Not-forking also addresses more complicated scenarios, such as when two unrelated projects are upstream of Combined Project:
// Diagram 2 // Colours chosen for maximum visibility in all browsers, devices, light conditions and eyeballs // given the limitations of pikchr.org, which is in turn limited by SVG being rendered independent of CSS color=white DiagramFrame: [ scale=0.8 Upstream1: file "Upstream 1" "Git repo" fit rad 10px fill black file same rad 10px at 0.1cm right of Upstream1 fill none move ; move Upstream2: file "Upstream 2" "tarball source" fit rad 10px fill black file same rad 10px at 0.1cm right of Upstream2 fill none move ; move MyProj: file "Not-forking configs" "& source modifications" "Fossil repo" fit rad 10px fill black MyProj2: file same rad 10px at 0.1cm right of MyProj fill none down Make: box "make combined-project" italic fit rad 20px ht 1 with .n at Upstream2.s+(0,-0.7) fill black down NotFork: file "Makefile calls Not-forking" "to create combined build tree" "from upstreams+config+modifications" fit rad 10px with .n at Make.s+(0,-0.8) fill black down Combined: file "Combined Project" "binary" fit rad 10px with .n at NotFork.s+(0,-0.9) fill black arrow from Upstream1.s down 1.5cm then right 1 to Make.w rad 20px thick color blue arrow from Upstream2.s down 1.5cm to Make.n rad 20px thick color blue arrow from MyProj.s down 1.5cm then left 1 to Make.e rad 20px thick color blue arrow from Make.s to NotFork.n rad 50px thick thick thick color red arrow from NotFork.s to Combined.n rad 50px thick thick thick color red ] DiagramCaption: box "Diagram 2: Not-forking With Two Upstreams" big bold italic fit height 200% with .n at 0.2cm below DiagramFrame.s color orange invisible
In more detail, the problem of project forking includes these cases:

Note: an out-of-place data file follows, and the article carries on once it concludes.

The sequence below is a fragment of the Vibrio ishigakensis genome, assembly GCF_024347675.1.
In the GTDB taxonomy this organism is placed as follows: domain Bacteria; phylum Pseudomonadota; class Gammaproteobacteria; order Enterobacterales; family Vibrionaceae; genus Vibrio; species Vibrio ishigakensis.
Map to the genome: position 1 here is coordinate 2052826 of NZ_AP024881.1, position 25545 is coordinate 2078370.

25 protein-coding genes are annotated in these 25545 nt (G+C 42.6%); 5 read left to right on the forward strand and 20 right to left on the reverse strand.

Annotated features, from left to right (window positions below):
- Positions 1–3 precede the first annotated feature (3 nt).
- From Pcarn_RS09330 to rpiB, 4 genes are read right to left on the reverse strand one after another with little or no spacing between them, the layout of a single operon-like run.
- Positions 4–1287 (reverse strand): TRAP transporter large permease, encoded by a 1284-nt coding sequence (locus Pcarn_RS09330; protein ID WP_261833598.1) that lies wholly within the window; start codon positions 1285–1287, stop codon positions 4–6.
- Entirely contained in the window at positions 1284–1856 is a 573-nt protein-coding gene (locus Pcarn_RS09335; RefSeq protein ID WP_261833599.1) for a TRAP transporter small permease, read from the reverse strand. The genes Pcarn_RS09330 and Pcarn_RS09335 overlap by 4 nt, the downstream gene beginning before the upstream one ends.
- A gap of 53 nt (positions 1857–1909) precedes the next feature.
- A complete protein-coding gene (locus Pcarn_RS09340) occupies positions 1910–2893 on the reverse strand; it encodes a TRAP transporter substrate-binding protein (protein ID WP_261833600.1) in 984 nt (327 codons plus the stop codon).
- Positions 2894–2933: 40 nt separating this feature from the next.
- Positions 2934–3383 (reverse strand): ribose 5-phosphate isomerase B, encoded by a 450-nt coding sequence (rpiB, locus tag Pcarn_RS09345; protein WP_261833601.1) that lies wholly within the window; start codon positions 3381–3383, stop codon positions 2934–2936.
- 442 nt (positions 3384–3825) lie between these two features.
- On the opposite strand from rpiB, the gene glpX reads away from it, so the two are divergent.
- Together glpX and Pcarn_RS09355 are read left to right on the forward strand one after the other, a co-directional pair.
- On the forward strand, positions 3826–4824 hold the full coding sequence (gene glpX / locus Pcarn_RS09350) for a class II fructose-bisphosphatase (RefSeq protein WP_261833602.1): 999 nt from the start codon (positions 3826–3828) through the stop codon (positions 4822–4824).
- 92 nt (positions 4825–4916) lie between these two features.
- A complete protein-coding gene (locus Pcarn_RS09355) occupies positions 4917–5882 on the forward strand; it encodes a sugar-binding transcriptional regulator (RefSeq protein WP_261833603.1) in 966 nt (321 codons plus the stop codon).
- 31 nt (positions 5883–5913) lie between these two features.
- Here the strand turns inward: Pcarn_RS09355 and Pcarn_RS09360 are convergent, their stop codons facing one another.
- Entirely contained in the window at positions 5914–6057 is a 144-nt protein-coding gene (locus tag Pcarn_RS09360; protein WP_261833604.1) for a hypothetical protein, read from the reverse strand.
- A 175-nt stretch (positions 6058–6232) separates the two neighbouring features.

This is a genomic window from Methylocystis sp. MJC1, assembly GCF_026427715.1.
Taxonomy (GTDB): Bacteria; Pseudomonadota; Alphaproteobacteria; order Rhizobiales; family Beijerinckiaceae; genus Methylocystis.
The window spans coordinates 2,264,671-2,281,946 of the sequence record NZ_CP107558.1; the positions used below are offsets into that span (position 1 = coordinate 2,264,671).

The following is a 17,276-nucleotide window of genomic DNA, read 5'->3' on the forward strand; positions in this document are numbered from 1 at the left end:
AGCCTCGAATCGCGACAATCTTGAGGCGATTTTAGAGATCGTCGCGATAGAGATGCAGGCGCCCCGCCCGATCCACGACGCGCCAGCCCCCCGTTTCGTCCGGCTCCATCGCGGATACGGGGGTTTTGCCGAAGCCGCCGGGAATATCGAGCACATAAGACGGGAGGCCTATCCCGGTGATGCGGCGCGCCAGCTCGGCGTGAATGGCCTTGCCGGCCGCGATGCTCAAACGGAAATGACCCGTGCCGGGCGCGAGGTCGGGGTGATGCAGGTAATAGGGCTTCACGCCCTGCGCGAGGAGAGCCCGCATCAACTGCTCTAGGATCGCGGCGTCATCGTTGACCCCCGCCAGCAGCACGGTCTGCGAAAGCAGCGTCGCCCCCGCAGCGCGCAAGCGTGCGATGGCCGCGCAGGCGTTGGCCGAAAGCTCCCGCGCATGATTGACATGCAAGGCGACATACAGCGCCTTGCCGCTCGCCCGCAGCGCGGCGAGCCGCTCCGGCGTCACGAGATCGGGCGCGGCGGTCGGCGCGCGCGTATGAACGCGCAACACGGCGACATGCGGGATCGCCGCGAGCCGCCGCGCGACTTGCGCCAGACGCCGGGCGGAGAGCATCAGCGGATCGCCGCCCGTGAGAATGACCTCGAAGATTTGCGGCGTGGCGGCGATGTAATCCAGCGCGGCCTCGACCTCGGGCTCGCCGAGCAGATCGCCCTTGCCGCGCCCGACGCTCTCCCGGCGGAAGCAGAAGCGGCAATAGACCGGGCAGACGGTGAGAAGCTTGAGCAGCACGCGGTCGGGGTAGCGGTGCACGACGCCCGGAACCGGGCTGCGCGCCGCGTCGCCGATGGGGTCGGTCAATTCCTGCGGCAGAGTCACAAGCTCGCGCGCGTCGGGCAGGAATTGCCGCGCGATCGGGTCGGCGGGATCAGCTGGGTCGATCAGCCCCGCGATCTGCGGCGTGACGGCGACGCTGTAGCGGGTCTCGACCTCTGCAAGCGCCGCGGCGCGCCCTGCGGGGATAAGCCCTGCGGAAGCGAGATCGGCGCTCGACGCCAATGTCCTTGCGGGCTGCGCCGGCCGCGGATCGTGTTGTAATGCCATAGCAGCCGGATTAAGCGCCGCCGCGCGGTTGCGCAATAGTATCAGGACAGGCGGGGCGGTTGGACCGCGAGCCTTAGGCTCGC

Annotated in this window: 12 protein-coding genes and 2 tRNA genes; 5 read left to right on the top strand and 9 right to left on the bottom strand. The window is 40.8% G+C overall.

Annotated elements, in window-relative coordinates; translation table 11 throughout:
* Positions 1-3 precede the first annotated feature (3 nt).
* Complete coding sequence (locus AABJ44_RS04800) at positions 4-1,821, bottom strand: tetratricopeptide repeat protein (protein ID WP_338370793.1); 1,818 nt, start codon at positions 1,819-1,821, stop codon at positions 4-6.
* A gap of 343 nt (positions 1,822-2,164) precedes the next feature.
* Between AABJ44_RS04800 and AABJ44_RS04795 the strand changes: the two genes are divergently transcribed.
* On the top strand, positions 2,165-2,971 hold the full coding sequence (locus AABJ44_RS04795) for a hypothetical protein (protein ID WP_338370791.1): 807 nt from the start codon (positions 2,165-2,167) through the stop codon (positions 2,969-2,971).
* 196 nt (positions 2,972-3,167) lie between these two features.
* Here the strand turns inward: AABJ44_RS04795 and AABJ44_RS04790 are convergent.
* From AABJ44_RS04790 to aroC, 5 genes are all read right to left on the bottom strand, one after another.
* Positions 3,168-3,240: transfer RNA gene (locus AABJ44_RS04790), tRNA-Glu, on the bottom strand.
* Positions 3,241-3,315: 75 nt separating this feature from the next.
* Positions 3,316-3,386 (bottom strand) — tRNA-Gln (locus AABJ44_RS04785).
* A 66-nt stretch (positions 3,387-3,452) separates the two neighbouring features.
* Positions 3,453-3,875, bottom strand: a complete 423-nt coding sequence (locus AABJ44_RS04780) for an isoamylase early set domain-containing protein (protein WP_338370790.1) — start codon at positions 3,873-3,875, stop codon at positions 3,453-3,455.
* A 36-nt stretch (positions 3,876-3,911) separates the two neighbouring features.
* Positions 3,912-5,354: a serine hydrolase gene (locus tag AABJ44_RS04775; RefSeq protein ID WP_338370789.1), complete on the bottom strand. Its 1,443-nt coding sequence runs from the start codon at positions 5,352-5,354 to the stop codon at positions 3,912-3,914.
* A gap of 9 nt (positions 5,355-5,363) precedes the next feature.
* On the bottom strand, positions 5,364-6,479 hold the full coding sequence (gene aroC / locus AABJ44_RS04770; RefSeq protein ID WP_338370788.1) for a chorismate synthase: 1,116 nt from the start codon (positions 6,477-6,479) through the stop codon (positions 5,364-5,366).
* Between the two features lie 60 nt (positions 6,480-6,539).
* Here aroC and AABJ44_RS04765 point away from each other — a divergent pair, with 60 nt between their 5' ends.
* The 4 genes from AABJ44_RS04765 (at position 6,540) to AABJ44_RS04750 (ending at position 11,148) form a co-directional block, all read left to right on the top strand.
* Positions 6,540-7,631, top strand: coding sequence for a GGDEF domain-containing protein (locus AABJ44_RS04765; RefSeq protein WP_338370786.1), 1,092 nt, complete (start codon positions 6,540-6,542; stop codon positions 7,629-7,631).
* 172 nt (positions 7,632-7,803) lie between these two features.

- Tracking multiple upstreams, each with a different release schedule and version control system. Manual merging is difficult, but failing to merge or only occasionally merging will often result in a hard fork. LumoSQL tracks three upstreams that differ in all these ways
- Tracking an upstream to which you wish to make changes that are not mergable. Without Not-forking a manual merge is the only option even if there is only one upstream and even if the patch set is not complicated. An obvious case of this is replacing, deleting or creating whole files
- Vendoring, where a package copies a library or module into its own tree, avoiding the versioning problems that arise when using system-provided libraries. This then becomes a standalone fork until the next copy is done, which often involves a manual porting task. Not-forking can stop this problem arising at all
- Vendoring with version control, for example some of the 132 forks of LibVNC on GitHub are for maintained, shipping products which are up to hundreds of commits behind the original. Seemingly they are manually synced with the original every year or two, but potentially Not-forking could remove most of this manual work
The following diagram indicates how even more complex scenarios are managed with Not-forking. Any of the version control systems could be swapped with any other, and production use of Not-forking today handles up to 50 versions of three upstreams with ease.